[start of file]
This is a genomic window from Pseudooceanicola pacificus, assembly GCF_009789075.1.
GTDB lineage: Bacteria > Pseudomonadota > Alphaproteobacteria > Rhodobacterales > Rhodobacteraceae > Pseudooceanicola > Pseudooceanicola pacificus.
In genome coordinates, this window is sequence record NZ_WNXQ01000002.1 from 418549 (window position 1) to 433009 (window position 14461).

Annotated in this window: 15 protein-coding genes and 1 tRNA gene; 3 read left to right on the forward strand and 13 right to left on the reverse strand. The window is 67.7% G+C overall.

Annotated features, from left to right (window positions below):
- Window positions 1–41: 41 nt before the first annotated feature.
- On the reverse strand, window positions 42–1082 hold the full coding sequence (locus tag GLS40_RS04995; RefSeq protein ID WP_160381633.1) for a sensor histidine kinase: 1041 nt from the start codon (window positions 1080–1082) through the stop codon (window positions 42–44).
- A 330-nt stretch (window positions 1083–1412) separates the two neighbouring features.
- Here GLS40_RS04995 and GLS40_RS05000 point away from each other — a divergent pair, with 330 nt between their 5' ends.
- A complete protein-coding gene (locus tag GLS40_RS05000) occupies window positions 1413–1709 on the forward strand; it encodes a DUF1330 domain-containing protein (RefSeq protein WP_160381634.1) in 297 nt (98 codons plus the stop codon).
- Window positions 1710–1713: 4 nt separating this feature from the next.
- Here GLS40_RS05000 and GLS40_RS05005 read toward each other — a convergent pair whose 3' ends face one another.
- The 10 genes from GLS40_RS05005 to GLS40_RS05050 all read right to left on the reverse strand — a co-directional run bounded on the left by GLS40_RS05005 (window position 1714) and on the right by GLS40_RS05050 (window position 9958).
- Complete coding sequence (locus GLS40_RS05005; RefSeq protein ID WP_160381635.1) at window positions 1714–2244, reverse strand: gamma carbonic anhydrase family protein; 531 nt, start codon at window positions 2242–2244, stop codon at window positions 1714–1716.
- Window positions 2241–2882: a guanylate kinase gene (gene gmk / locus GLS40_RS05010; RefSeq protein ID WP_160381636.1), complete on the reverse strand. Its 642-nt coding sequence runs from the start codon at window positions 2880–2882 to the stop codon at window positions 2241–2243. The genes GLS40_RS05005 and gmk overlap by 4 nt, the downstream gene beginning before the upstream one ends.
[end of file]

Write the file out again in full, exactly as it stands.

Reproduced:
This is a genomic window from Pseudooceanicola pacificus, assembly GCF_009789075.1.
GTDB lineage: Bacteria > Pseudomonadota > Alphaproteobacteria > Rhodobacterales > Rhodobacteraceae > Pseudooceanicola > Pseudooceanicola pacificus.
In genome coordinates, this window is sequence record NZ_WNXQ01000002.1 from 418549 (window position 1) to 433009 (window position 14461).

Annotated in this window: 15 protein-coding genes and 1 tRNA gene; 3 read left to right on the forward strand and 13 right to left on the reverse strand. The window is 67.7% G+C overall.

Annotated features, from left to right (window positions below):
- Window positions 1–41: 41 nt before the first annotated feature.
- On the reverse strand, window positions 42–1082 hold the full coding sequence (locus tag GLS40_RS04995; RefSeq protein ID WP_160381633.1) for a sensor histidine kinase: 1041 nt from the start codon (window positions 1080–1082) through the stop codon (window positions 42–44).
- A 330-nt stretch (window positions 1083–1412) separates the two neighbouring features.
- Here GLS40_RS04995 and GLS40_RS05000 point away from each other — a divergent pair, with 330 nt between their 5' ends.
- A complete protein-coding gene (locus tag GLS40_RS05000) occupies window positions 1413–1709 on the forward strand; it encodes a DUF1330 domain-containing protein (RefSeq protein WP_160381634.1) in 297 nt (98 codons plus the stop codon).
- Window positions 1710–1713: 4 nt separating this feature from the next.
- Here GLS40_RS05000 and GLS40_RS05005 read toward each other — a convergent pair whose 3' ends face one another.
- The 10 genes from GLS40_RS05005 to GLS40_RS05050 all read right to left on the reverse strand — a co-directional run bounded on the left by GLS40_RS05005 (window position 1714) and on the right by GLS40_RS05050 (window position 9958).
- Complete coding sequence (locus GLS40_RS05005; RefSeq protein ID WP_160381635.1) at window positions 1714–2244, reverse strand: gamma carbonic anhydrase family protein; 531 nt, start codon at window positions 2242–2244, stop codon at window positions 1714–1716.
- Window positions 2241–2882: a guanylate kinase gene (gene gmk / locus GLS40_RS05010; RefSeq protein ID WP_160381636.1), complete on the reverse strand. Its 642-nt coding sequence runs from the start codon at window positions 2880–2882 to the stop codon at window positions 2241–2243. The genes GLS40_RS05005 and gmk overlap by 4 nt, the downstream gene beginning before the upstream one ends.